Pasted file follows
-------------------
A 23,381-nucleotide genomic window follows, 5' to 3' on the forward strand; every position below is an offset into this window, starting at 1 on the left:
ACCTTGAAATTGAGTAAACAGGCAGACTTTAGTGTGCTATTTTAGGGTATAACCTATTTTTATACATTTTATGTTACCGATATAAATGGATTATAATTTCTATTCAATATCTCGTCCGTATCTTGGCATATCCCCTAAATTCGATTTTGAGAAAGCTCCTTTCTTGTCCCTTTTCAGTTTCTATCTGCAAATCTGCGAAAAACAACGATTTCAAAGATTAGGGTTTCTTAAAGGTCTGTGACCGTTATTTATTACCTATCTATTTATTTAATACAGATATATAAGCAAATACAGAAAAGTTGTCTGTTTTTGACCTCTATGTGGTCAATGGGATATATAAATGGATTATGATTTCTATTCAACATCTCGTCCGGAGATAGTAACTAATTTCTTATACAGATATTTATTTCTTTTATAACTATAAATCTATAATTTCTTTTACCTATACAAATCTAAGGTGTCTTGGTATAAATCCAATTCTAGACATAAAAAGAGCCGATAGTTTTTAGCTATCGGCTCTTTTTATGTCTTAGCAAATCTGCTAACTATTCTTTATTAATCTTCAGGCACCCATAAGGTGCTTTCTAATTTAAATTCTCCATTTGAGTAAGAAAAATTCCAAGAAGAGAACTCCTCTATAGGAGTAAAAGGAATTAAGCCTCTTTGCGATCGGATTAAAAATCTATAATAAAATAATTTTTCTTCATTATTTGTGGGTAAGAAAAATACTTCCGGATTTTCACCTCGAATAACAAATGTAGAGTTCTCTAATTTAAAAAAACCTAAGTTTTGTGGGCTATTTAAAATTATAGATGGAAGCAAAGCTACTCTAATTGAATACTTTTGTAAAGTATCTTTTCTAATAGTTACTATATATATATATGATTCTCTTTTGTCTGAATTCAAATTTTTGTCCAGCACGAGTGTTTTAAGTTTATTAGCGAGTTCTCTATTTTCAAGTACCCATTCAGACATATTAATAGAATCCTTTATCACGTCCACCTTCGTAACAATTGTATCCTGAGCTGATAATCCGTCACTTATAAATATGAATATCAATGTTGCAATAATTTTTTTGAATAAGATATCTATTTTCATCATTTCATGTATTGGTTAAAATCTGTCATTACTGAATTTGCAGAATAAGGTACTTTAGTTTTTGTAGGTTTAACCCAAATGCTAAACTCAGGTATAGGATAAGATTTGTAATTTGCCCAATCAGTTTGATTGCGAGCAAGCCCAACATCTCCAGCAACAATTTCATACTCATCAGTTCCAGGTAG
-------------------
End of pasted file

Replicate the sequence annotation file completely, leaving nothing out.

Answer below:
A 23,381-nucleotide genomic window follows, 5' to 3' on the forward strand; every position below is an offset into this window, starting at 1 on the left:
ACCTTGAAATTGAGTAAACAGGCAGACTTTAGTGTGCTATTTTAGGGTATAACCTATTTTTATACATTTTATGTTACCGATATAAATGGATTATAATTTCTATTCAATATCTCGTCCGTATCTTGGCATATCCCCTAAATTCGATTTTGAGAAAGCTCCTTTCTTGTCCCTTTTCAGTTTCTATCTGCAAATCTGCGAAAAACAACGATTTCAAAGATTAGGGTTTCTTAAAGGTCTGTGACCGTTATTTATTACCTATCTATTTATTTAATACAGATATATAAGCAAATACAGAAAAGTTGTCTGTTTTTGACCTCTATGTGGTCAATGGGATATATAAATGGATTATGATTTCTATTCAACATCTCGTCCGGAGATAGTAACTAATTTCTTATACAGATATTTATTTCTTTTATAACTATAAATCTATAATTTCTTTTACCTATACAAATCTAAGGTGTCTTGGTATAAATCCAATTCTAGACATAAAAAGAGCCGATAGTTTTTAGCTATCGGCTCTTTTTATGTCTTAGCAAATCTGCTAACTATTCTTTATTAATCTTCAGGCACCCATAAGGTGCTTTCTAATTTAAATTCTCCATTTGAGTAAGAAAAATTCCAAGAAGAGAACTCCTCTATAGGAGTAAAAGGAATTAAGCCTCTTTGCGATCGGATTAAAAATCTATAATAAAATAATTTTTCTTCATTATTTGTGGGTAAGAAAAATACTTCCGGATTTTCACCTCGAATAACAAATGTAGAGTTCTCTAATTTAAAAAAACCTAAGTTTTGTGGGCTATTTAAAATTATAGATGGAAGCAAAGCTACTCTAATTGAATACTTTTGTAAAGTATCTTTTCTAATAGTTACTATATATATATATGATTCTCTTTTGTCTGAATTCAAATTTTTGTCCAGCACGAGTGTTTTAAGTTTATTAGCGAGTTCTCTATTTTCAAGTACCCATTCAGACATATTAATAGAATCCTTTATCACGTCCACCTTCGTAACAATTGTATCCTGAGCTGATAATCCGTCACTTATAAATATGAATATCAATGTTGCAATAATTTTTTTGAATAAGATATCTATTTTCATCATTTCATGTATTGGTTAAAATCTGTCATTACTGAATTTGCAGAATAAGGTACTTTAGTTTTTGTAGGTTTAACCCAAATGCTAAACTCAGGTATAGGATAAGATTTGTAATTTGCCCAATCAGTTTGATTGCGAGCAAGCCCAACATCTCCAGCAACAATTTCATACTCATCAGTTCCAGGTAG